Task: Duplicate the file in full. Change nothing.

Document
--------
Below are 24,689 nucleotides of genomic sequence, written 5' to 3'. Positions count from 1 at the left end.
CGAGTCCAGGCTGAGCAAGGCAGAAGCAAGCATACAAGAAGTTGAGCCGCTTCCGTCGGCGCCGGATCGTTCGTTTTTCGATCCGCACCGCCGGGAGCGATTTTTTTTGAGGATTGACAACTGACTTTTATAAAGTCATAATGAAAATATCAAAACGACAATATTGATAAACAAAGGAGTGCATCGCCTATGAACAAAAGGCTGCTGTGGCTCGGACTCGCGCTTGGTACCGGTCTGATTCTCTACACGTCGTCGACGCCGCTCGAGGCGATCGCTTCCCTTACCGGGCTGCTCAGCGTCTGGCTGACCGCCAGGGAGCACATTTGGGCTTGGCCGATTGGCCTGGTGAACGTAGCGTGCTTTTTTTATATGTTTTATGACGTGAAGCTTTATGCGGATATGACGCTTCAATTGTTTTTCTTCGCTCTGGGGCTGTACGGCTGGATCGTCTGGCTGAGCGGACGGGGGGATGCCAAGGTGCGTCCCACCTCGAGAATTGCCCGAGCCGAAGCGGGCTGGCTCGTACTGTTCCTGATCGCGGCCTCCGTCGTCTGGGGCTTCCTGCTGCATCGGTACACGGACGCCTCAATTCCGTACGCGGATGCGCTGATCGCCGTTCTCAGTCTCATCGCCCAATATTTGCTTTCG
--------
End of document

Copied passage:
Below are 24,689 nucleotides of genomic sequence, written 5' to 3'. Positions count from 1 at the left end.
CGAGTCCAGGCTGAGCAAGGCAGAAGCAAGCATACAAGAAGTTGAGCCGCTTCCGTCGGCGCCGGATCGTTCGTTTTTCGATCCGCACCGCCGGGAGCGATTTTTTTTGAGGATTGACAACTGACTTTTATAAAGTCATAATGAAAATATCAAAACGACAATATTGATAAACAAAGGAGTGCATCGCCTATGAACAAAAGGCTGCTGTGGCTCGGACTCGCGCTTGGTACCGGTCTGATTCTCTACACGTCGTCGACGCCGCTCGAGGCGATCGCTTCCCTTACCGGGCTGCTCAGCGTCTGGCTGACCGCCAGGGAGCACATTTGGGCTTGGCCGATTGGCCTGGTGAACGTAGCGTGCTTTTTTTATATGTTTTATGACGTGAAGCTTTATGCGGATATGACGCTTCAATTGTTTTTCTTCGCTCTGGGGCTGTACGGCTGGATCGTCTGGCTGAGCGGACGGGGGGATGCCAAGGTGCGTCCCACCTCGAGAATTGCCCGAGCCGAAGCGGGCTGGCTCGTACTGTTCCTGATCGCGGCCTCCGTCGTCTGGGGCTTCCTGCTGCATCGGTACACGGACGCCTCAATTCCGTACGCGGATGCGCTGATCGCCGTTCTCAGTCTCATCGCCCAATATTTGCTTTCG